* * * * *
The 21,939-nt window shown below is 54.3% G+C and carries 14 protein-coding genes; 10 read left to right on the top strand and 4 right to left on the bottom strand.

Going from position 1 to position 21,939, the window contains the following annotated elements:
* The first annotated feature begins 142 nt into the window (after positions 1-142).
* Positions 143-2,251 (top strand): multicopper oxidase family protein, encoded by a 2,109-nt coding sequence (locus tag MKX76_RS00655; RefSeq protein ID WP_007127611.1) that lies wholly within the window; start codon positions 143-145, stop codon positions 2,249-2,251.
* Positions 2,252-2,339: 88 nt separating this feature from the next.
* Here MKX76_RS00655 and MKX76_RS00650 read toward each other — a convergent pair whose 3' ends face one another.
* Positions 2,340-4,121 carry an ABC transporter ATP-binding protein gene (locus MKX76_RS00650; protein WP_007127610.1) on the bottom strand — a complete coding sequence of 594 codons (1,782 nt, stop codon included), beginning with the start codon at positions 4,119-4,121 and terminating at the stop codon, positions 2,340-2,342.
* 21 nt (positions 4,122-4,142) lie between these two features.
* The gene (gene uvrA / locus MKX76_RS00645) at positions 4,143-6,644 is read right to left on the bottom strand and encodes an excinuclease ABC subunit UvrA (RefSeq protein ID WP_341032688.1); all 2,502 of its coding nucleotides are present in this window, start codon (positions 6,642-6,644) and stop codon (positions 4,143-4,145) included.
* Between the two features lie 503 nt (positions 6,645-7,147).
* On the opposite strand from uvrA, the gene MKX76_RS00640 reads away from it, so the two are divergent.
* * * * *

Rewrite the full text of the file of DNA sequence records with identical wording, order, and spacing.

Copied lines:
The 21,939-nt window shown below is 54.3% G+C and carries 14 protein-coding genes; 10 read left to right on the top strand and 4 right to left on the bottom strand.

Going from position 1 to position 21,939, the window contains the following annotated elements:
* The first annotated feature begins 142 nt into the window (after positions 1-142).
* Positions 143-2,251 (top strand): multicopper oxidase family protein, encoded by a 2,109-nt coding sequence (locus tag MKX76_RS00655; RefSeq protein ID WP_007127611.1) that lies wholly within the window; start codon positions 143-145, stop codon positions 2,249-2,251.
* Positions 2,252-2,339: 88 nt separating this feature from the next.
* Here MKX76_RS00655 and MKX76_RS00650 read toward each other — a convergent pair whose 3' ends face one another.
* Positions 2,340-4,121 carry an ABC transporter ATP-binding protein gene (locus MKX76_RS00650; protein WP_007127610.1) on the bottom strand — a complete coding sequence of 594 codons (1,782 nt, stop codon included), beginning with the start codon at positions 4,119-4,121 and terminating at the stop codon, positions 2,340-2,342.
* 21 nt (positions 4,122-4,142) lie between these two features.
* The gene (gene uvrA / locus MKX76_RS00645) at positions 4,143-6,644 is read right to left on the bottom strand and encodes an excinuclease ABC subunit UvrA (RefSeq protein ID WP_341032688.1); all 2,502 of its coding nucleotides are present in this window, start codon (positions 6,642-6,644) and stop codon (positions 4,143-4,145) included.
* Between the two features lie 503 nt (positions 6,645-7,147).
* On the opposite strand from uvrA, the gene MKX76_RS00640 reads away from it, so the two are divergent.